“The Deadly Deception” cites chapter and verse of the coverup by Searle and the FDA. Here are some highlights from the book “The Deadly Deception”:
1969 – Dr. Harry Waisman fed ASP mixed with milk to monkeys. One died after 300 days of ASP and five others had grand mal seizures. Searle deleted this negative study when the company submitted safety evidence to the FDA.
1970 – The FDA banned cyclamate during the time that the safety of saccharin was being questioned. The time seemed ripe for ASP.
1971 – Dr. John Olney, a research psychiatrist, told Searle that aspartic acid caused “holes in the brains of mice.”
1974 – Searle people said these studies raised “no health problems.” Searle told the FDA about these findings after approval was granted.
1975 – Many of the test animals fed ASP developed large TUMORS. These were NOT reported to the FDA.
1977 – Despite the many complaints about ASP, William Conlon and Thomas Sullivan, the US attorneys, took no action, in five years the statute of limitations for a grand jury investigation expired. A year later Conlon took a position with the law firm that represents Searle. (U.S. Attorney, Samuel Skinner did the same and ended up Chief of Staff in Bush’s White House. ed.)
1980 – A Public Board of Inquiry of three scientists was activated. These (2 MDs and one PhD) voted to ban ASP. Because of those negative findings a five member Commissioner’s Team of Scientists was impaneled: Three said ban; two said it was safe. Another member was added. You guessed it: deadlock. Dr. Jacqueline Verrett, PhD, toxicologist on the team said, “Bureau officials were working up to a whitewash. Safety questions remain unanswered.”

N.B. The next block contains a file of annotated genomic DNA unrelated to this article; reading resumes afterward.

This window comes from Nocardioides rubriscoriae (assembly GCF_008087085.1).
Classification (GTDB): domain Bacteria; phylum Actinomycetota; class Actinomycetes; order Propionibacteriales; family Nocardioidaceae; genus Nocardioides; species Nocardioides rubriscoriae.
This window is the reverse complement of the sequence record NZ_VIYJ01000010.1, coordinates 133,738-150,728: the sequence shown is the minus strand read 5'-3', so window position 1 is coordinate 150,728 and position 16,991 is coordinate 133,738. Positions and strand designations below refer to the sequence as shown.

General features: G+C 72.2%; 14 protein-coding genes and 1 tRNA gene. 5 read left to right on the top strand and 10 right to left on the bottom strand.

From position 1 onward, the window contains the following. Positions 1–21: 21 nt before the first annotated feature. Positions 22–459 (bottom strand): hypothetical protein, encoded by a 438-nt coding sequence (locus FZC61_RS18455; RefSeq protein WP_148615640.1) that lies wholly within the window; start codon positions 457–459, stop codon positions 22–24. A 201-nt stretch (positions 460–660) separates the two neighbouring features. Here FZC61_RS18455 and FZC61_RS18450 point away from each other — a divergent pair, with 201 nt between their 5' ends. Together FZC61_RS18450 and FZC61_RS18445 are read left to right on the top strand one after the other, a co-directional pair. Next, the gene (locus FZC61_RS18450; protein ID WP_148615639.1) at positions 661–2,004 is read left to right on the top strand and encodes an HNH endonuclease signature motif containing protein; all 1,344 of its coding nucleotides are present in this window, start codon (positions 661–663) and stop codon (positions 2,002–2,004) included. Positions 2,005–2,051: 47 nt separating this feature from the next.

1981 – Dr. Arthur Hull Hayes, Jr. was appointed the new FDA Commissioner and overuled the Public Board of Inquiry’s recommended ban of ASP. He said his approval was part of the Reagan administration’s new reform! Throughout the 1980’s Searle has pointed out that the best evidence of ASP’s safety was the fact that it had been approved in more than 60 countries. But these foreign approvals had been based on these controversial test, and the questionable approval of the FDA. It was approved as a “food additive,” and hence, exempt from continued safety monitoring. (Searle is not obligated to monitor any adverse reactions.)
1983 – THE NATIONAL SOFT DRINK ASSOCIATION wrote to the FDA that ASP was breaking down in warm climates. But the Association later accepted ASP. Dr. Hayes office approved the use of ASP in soft drinks just two months before he quit his job as FDA chief. He then obtained a job with a public relations firm who represents NutraSweet.
1984 – Seven million pounds of NutraSweet are swallowed by about 100,000 people.
1985 – Reports of side-effects mount.
1987 – ACSN is founded by Mary Nash Stoddard and consumer advocate, James Turner. They believe ASP should be recalled and retested as a drug.
(Also, former US Atty. prosecuting G.D. Searle for falsifying original tests, recused himself at the last minute, taking a position with Sidley & Austin, Searle’s lawfirm. He was later appointed head of the Dept. of Transportation, over the FAA, and then moved into position of Chief of Staff in Bush’s White House. Skinner was honored by the Epilepsy Foundation in Chicago as their man-of-the-year. Former MONSANTO ATTORNEY, JUDGE CLARENCE THOMAS was appointed to the U.S. Supreme Court, amidst swirling controversy. Ed.)